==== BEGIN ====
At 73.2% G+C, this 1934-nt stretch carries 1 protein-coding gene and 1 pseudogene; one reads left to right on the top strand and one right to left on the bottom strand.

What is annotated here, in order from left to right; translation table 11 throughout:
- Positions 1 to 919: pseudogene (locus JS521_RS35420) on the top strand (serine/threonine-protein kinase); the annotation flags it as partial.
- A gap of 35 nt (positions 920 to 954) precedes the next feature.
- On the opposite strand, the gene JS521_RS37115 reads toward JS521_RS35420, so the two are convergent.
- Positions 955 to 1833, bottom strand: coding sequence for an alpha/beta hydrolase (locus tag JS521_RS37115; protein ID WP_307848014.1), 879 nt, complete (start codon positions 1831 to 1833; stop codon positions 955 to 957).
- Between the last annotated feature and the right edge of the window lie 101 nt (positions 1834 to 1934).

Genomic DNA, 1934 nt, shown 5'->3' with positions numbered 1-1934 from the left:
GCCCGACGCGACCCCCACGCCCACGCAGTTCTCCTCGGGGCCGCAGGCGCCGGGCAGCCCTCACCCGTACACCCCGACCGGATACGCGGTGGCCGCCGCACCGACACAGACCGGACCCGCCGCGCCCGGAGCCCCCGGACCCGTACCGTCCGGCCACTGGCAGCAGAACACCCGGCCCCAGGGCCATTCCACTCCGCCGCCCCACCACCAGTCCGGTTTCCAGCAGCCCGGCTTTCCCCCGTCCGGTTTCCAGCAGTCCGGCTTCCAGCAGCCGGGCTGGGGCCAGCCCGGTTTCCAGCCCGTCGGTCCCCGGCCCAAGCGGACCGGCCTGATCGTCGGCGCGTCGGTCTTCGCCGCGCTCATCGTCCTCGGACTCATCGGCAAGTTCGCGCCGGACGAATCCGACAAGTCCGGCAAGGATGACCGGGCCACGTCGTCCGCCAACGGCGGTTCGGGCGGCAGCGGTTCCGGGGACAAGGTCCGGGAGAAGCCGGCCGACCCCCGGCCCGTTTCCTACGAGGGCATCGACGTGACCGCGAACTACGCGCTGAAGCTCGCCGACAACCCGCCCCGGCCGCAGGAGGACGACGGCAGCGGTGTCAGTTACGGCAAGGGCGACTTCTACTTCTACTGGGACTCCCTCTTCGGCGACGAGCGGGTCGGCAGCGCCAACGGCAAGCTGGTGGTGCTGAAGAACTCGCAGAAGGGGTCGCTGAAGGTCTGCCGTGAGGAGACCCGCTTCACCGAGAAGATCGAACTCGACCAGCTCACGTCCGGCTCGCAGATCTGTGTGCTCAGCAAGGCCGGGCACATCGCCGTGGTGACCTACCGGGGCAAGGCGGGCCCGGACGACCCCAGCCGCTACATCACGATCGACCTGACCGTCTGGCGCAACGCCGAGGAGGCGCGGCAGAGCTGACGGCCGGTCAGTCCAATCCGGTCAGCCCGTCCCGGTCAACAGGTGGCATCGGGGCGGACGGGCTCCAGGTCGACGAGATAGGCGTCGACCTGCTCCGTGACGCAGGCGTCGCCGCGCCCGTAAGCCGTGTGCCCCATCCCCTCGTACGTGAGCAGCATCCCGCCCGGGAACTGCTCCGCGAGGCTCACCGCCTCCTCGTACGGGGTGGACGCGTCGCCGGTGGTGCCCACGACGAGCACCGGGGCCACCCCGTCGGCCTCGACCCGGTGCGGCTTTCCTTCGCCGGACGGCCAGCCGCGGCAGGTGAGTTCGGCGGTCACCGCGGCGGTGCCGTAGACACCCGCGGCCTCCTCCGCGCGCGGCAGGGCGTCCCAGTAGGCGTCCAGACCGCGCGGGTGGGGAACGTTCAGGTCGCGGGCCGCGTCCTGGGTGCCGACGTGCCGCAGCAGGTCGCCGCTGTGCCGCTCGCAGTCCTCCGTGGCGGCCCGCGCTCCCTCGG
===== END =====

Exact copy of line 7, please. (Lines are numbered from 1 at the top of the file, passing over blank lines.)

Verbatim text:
- Between the last annotated feature and the right edge of the window lie 101 nt (positions 1834 to 1934).